Talks inside the Peace House in April 2018

She has been said to be the driving force behind the development of her brother's cult of personality, modelled after that of their grandfather, Kim Il-sung.[20] Thae Yong-ho, a North Korean defector and former diplomat, said in 2017 that Kim Yo-jong organised all major public events in North Korea. Kim Yo-jong was said to have encouraged her brother to present an image of a "man of the people" with, for example, rides on fairground attractions and his friendship with basketball star Dennis Rodman.[21][22]

In January 2017, she was placed on the United States Department of the Treasury's Specially Designated Nationals List in response to human rights abuses in North Korea.[23]

Ascension to the PolitburoEdit

In October 2017, Kim Yo-jong was made an alternate member of the Politburo,[24] only the second woman to be appointed to this decision-making body.[25] As it was previously speculated,[26] her ascension to the country's supreme governing body may indicate that she is Kim Jong-un’s replacement for his aunt, Kim Kyong-hui (with whom Kim Yo-jong is said to have a good relationship),[27] who has not played an active role in his regime.[22] It has also been hinted that her newly assigned position would also put her in charge of the State Security Department.[28]

Special envoy of Kim Jong-unEdit

On 9 February 2018, Yo-jong attended the 2018 Winter Olympics opening ceremony in Pyeongchang, South Korea. This was the first time that a member of the ruling Kim dynasty had visited South Korea since the Korean War.[29] She met with South Korean President Moon Jae-in on 10 February and revealed she was dispatched as a special envoy of Kim Jong-un and delivered a personally written letter from Kim to Moon.[30] Kim was later part of her brother's team during the 2018 North Korea–United States Singapore Summit[31] and the 2019 North Korea–United States Hanoi Summit. Her involvement in diplomatic affairs continued as she issued an official statement in March 2020 from her capacity as first deputy department director of the party.[32]

According to Kim Yong-hyun, a professor of North Korean studies at Dongguk University in Seoul, and others, the promotion of Kim Yo-jong and others is a sign that "the Kim Jong-un regime has ended its co-existence with the remnants of the previous Kim Jong-il regime by carrying out a generational replacement in the party’s key elite posts".[22] Newsweek's Tom O'Connor echoed this opinion, writing that Kim Yo-jong's rise to power was part of Kim Jong-un's overall plan to appoint younger people in place of his father's older elites who may have harboured doubts about the younger Kim Jong-un's ability to lead North Korea.[33]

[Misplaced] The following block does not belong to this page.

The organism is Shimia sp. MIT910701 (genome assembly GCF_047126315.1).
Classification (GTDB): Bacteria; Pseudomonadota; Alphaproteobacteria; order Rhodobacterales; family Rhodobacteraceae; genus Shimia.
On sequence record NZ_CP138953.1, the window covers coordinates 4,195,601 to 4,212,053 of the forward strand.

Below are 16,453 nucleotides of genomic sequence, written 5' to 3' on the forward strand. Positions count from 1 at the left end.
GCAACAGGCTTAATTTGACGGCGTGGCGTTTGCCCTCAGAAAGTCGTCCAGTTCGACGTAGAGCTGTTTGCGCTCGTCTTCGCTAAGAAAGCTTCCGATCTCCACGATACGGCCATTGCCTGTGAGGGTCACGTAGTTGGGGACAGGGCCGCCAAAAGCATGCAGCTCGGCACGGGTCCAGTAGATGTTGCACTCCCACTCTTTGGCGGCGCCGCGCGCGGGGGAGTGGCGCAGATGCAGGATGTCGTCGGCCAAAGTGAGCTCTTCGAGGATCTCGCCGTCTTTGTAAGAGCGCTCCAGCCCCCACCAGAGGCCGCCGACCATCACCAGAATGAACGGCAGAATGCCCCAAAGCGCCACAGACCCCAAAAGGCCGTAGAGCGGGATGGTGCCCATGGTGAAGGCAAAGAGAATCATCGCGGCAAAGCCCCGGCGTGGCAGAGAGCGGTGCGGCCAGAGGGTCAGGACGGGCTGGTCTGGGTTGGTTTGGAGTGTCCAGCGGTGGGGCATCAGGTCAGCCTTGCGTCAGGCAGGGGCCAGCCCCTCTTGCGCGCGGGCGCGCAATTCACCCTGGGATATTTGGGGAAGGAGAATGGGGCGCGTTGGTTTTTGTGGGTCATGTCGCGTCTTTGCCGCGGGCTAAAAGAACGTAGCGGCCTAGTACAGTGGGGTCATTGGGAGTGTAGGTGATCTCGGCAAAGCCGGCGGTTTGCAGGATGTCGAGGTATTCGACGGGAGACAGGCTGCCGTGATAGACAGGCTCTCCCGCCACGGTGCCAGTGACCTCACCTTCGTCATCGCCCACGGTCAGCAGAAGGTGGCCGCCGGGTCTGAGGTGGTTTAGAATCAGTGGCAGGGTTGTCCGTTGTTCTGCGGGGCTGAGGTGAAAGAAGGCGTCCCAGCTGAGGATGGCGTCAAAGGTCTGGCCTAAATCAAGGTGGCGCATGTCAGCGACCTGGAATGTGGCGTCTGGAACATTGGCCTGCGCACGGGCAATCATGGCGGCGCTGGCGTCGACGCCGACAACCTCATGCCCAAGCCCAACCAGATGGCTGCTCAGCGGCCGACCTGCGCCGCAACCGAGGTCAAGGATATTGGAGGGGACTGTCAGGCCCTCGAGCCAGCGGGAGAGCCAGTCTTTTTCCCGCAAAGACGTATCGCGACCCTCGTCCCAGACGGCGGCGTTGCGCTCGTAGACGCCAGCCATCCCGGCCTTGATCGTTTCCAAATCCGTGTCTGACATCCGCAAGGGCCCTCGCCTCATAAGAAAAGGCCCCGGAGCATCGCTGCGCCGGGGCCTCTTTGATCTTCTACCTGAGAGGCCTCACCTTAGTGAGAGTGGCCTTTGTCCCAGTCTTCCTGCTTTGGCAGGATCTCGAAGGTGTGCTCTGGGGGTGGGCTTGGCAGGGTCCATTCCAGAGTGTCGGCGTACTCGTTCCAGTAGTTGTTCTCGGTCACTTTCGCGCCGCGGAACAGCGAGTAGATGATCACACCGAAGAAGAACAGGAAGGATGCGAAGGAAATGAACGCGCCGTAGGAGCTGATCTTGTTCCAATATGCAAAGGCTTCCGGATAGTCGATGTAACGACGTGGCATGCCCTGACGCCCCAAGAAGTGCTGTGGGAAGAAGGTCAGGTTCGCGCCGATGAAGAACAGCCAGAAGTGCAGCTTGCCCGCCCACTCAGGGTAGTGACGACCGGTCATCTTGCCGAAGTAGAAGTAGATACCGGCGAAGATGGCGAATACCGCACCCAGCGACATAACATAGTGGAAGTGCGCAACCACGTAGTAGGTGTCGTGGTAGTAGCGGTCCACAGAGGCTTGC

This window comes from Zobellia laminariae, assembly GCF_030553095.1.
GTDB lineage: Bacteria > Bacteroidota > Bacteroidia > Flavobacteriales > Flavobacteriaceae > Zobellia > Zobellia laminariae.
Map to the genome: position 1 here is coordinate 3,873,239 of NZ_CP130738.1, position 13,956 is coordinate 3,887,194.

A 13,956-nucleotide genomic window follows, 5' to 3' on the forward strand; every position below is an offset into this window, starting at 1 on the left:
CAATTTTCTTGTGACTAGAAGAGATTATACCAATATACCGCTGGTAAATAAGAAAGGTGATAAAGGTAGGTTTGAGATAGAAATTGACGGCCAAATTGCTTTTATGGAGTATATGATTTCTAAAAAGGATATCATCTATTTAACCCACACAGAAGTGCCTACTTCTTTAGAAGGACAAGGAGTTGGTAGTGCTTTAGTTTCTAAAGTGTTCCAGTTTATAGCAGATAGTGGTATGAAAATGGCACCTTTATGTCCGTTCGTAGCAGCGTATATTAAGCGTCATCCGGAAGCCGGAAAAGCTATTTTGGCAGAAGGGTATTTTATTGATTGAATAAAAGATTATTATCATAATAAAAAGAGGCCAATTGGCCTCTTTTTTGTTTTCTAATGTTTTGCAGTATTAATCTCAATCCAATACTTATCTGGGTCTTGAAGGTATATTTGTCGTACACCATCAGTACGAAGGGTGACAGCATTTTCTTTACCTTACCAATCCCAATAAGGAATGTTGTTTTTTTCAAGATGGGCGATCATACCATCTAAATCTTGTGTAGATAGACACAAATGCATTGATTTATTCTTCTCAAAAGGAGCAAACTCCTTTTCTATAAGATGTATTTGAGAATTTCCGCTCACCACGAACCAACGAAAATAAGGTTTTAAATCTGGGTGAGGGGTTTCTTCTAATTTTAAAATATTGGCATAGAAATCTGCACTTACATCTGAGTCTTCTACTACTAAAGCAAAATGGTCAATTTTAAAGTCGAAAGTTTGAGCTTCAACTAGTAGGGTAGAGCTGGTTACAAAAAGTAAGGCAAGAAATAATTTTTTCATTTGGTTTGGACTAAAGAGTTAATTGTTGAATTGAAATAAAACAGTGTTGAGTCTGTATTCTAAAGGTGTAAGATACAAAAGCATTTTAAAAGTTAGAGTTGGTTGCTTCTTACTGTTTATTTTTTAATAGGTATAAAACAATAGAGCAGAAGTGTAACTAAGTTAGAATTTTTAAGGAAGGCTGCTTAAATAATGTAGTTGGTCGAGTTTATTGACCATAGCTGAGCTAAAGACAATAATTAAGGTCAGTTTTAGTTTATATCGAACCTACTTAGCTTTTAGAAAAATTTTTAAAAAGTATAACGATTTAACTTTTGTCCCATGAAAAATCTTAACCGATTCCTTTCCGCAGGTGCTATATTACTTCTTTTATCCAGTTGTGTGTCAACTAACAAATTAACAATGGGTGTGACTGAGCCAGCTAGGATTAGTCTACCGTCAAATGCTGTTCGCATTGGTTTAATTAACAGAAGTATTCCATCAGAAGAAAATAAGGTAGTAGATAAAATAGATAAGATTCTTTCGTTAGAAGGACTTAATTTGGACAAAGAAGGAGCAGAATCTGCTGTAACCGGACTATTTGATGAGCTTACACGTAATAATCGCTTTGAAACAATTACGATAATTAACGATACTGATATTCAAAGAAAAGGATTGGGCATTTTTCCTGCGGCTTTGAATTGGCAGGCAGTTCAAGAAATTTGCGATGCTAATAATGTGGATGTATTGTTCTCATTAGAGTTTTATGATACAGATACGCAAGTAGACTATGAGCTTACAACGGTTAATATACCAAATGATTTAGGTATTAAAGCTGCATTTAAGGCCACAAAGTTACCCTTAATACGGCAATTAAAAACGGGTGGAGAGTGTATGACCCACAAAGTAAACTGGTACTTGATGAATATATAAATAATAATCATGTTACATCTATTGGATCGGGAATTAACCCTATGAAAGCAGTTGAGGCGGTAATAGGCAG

Activities since 2019Edit

Kim was elected to the Supreme People's Assembly during the 2019 North Korean parliamentary election,[34] representing Killimgil.[35] In April of the same year, she was briefly removed from the Politburo, before being reinstated in April 2020.[36] She was excluded again from the Politburo elected after the 8th Party Congress and demoted from the first deputy director to a junior department director on 10 January 2021.[37][38][39] However, some say her influence remains unchanged.[40][41]

On 8 July 2020, Kim was sued by Lee Kyung-jae, an attorney with the South Korean law firm Dongbuka, due to her involvement in the demolition of the Inter-Korean Liaison Office. Lee is also suing Pak Jon-chong who is Chief of the General Staff of the Korean People's Army as well in addition to Kim. Lee also added that Kim had ordered the liaison office to be destroyed and that she was "ultimately responsible" for it being destroyed.[42][43]

Internet attentionEdit

In April 2020, rumors of Kim Jong-un's ill-health brought attention to Kim Yo-jong as a possible successor of the government's leadership in North Korea.[44][45] During this period, she gained significant attention on social media.[46][47][48] In August, she gained additional attention on social media, when Kim Jong-un was reported to have been in a coma.[49]

Personal lifeEdit

In late 2014, she reportedly married Choe Song,[50] the second son of government official Choe Ryong-hae.[51] Choe Song is thought to be a fellow alumnus of Kim Il-sung University and either an official at Room 39 of the Workers' Party of Korea (WPK) or working at a military unit responsible for guarding the country's leader.[18] Kim Yo-jong reportedly gave birth to a child in May 2015.[22] During the 2018 Winter Olympics, Kim was reported to have disclosed being pregnant.[52]

See alsoEdit

ReferencesEdit

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External linksEdit